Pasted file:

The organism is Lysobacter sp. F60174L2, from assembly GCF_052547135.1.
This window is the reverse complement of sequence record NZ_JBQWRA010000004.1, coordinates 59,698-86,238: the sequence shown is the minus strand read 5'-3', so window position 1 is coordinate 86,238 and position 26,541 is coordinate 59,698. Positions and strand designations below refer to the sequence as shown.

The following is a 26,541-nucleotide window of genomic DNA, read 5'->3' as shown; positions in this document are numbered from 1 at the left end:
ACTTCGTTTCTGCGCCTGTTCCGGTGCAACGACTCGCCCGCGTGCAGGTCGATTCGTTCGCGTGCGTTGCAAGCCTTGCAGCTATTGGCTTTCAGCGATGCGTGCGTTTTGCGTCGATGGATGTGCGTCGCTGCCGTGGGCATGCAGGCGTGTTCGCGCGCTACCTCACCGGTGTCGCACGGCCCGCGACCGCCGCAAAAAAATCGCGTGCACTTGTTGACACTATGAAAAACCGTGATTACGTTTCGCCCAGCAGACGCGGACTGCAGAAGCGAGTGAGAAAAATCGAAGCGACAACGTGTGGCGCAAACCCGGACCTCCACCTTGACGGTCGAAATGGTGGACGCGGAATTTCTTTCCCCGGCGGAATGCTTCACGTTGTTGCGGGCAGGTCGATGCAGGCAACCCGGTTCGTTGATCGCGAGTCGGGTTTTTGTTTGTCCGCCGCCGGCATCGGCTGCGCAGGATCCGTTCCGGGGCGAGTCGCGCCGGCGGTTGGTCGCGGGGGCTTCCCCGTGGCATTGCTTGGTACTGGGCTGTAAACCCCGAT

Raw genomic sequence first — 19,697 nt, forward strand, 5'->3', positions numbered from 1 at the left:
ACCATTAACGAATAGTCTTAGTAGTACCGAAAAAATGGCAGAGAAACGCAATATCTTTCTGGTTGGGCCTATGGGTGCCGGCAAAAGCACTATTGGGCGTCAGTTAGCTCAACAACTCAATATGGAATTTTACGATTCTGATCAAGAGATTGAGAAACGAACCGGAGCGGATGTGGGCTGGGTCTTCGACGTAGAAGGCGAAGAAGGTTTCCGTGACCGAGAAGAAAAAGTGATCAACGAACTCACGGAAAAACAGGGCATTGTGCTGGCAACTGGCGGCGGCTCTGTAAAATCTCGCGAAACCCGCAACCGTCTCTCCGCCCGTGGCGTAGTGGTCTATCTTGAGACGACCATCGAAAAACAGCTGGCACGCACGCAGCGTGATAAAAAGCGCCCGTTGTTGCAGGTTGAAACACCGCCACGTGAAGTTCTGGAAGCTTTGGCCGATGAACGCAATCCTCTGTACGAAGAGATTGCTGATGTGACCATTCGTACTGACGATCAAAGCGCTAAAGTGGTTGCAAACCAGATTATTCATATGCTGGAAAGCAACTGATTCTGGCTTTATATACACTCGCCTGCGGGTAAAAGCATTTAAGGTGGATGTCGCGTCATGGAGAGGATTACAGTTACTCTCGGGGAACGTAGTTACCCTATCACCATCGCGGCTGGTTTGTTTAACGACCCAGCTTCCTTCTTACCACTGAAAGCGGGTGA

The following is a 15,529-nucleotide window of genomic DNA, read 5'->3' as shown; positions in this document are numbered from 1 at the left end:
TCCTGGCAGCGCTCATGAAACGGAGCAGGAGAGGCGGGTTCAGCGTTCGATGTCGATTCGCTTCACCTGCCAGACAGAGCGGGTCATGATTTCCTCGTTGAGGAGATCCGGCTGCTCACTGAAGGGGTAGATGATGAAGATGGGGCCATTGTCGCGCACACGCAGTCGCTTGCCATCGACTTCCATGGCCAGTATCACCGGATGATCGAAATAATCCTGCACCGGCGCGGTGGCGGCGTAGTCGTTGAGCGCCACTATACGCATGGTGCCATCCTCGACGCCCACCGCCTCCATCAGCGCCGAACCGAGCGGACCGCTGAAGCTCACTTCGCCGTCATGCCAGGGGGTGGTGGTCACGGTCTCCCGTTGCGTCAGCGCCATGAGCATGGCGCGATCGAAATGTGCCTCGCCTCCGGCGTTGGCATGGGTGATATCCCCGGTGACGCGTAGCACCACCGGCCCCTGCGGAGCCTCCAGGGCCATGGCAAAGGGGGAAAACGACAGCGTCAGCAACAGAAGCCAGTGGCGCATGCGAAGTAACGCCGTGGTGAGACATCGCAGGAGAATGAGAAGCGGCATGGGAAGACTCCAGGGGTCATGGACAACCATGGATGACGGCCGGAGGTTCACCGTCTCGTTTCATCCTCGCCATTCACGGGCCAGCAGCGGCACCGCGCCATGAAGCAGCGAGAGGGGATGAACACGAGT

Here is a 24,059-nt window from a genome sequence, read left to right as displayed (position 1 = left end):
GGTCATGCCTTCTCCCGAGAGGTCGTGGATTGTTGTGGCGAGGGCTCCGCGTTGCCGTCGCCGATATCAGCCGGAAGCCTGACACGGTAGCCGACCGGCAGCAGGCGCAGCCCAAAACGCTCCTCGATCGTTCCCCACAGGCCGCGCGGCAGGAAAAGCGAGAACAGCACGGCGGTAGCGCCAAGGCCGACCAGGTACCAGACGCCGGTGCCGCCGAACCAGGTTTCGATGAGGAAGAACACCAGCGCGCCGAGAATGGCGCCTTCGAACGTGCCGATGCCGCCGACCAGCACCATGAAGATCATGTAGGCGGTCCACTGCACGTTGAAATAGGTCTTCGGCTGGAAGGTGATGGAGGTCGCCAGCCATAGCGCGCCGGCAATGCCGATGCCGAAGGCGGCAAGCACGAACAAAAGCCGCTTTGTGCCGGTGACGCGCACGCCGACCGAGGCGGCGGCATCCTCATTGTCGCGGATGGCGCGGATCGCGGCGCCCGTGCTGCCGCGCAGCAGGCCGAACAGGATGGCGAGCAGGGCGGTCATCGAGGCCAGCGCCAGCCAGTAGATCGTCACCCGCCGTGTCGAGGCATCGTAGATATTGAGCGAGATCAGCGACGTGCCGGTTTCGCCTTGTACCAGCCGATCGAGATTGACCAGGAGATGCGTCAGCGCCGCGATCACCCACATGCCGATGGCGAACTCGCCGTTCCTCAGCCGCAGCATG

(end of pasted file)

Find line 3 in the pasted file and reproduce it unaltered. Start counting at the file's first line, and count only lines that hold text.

The following is a 26,541-nucleotide window of genomic DNA, read 5'->3' as shown; positions in this document are numbered from 1 at the left end: